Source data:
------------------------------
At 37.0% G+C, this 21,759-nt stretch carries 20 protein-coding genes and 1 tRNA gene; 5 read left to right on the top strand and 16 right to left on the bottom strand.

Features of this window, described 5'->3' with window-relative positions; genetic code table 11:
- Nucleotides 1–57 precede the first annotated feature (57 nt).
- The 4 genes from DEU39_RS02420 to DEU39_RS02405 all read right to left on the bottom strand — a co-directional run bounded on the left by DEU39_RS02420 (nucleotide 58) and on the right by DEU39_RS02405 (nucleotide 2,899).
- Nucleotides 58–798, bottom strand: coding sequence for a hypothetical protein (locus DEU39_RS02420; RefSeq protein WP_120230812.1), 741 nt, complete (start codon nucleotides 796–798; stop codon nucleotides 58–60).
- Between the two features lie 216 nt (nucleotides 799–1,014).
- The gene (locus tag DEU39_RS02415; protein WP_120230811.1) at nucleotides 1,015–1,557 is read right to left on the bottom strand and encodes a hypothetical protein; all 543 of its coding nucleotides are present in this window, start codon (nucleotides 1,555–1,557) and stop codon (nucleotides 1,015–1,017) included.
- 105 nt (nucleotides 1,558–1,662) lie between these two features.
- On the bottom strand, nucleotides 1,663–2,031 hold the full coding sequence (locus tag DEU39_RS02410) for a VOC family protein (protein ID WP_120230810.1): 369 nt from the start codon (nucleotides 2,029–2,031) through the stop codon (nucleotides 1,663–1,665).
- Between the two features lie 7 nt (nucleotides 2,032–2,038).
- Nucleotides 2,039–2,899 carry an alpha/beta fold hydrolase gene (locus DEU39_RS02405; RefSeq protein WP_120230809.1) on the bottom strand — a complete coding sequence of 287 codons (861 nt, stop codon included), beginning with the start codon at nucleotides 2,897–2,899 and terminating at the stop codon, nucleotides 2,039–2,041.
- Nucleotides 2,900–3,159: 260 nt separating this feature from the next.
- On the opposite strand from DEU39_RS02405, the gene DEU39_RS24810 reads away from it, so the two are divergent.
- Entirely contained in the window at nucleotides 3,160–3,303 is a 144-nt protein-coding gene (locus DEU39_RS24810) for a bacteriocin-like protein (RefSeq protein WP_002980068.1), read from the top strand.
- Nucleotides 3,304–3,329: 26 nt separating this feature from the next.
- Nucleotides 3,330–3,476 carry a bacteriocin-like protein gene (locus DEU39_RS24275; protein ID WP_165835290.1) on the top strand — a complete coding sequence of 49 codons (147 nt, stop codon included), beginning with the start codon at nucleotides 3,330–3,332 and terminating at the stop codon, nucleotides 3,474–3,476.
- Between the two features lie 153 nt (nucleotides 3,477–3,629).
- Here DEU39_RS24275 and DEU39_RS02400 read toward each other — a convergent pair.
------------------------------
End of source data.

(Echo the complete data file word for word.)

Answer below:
At 37.0% G+C, this 21,759-nt stretch carries 20 protein-coding genes and 1 tRNA gene; 5 read left to right on the top strand and 16 right to left on the bottom strand.

Features of this window, described 5'->3' with window-relative positions; genetic code table 11:
- Nucleotides 1–57 precede the first annotated feature (57 nt).
- The 4 genes from DEU39_RS02420 to DEU39_RS02405 all read right to left on the bottom strand — a co-directional run bounded on the left by DEU39_RS02420 (nucleotide 58) and on the right by DEU39_RS02405 (nucleotide 2,899).
- Nucleotides 58–798, bottom strand: coding sequence for a hypothetical protein (locus DEU39_RS02420; RefSeq protein WP_120230812.1), 741 nt, complete (start codon nucleotides 796–798; stop codon nucleotides 58–60).
- Between the two features lie 216 nt (nucleotides 799–1,014).
- The gene (locus tag DEU39_RS02415; protein WP_120230811.1) at nucleotides 1,015–1,557 is read right to left on the bottom strand and encodes a hypothetical protein; all 543 of its coding nucleotides are present in this window, start codon (nucleotides 1,555–1,557) and stop codon (nucleotides 1,015–1,017) included.
- 105 nt (nucleotides 1,558–1,662) lie between these two features.
- On the bottom strand, nucleotides 1,663–2,031 hold the full coding sequence (locus tag DEU39_RS02410) for a VOC family protein (protein ID WP_120230810.1): 369 nt from the start codon (nucleotides 2,029–2,031) through the stop codon (nucleotides 1,663–1,665).
- Between the two features lie 7 nt (nucleotides 2,032–2,038).
- Nucleotides 2,039–2,899 carry an alpha/beta fold hydrolase gene (locus DEU39_RS02405; RefSeq protein WP_120230809.1) on the bottom strand — a complete coding sequence of 287 codons (861 nt, stop codon included), beginning with the start codon at nucleotides 2,897–2,899 and terminating at the stop codon, nucleotides 2,039–2,041.
- Nucleotides 2,900–3,159: 260 nt separating this feature from the next.
- On the opposite strand from DEU39_RS02405, the gene DEU39_RS24810 reads away from it, so the two are divergent.
- Entirely contained in the window at nucleotides 3,160–3,303 is a 144-nt protein-coding gene (locus DEU39_RS24810) for a bacteriocin-like protein (RefSeq protein WP_002980068.1), read from the top strand.
- Nucleotides 3,304–3,329: 26 nt separating this feature from the next.
- Nucleotides 3,330–3,476 carry a bacteriocin-like protein gene (locus DEU39_RS24275; protein ID WP_165835290.1) on the top strand — a complete coding sequence of 49 codons (147 nt, stop codon included), beginning with the start codon at nucleotides 3,330–3,332 and terminating at the stop codon, nucleotides 3,474–3,476.
- Between the two features lie 153 nt (nucleotides 3,477–3,629).
- Here DEU39_RS24275 and DEU39_RS02400 read toward each other — a convergent pair.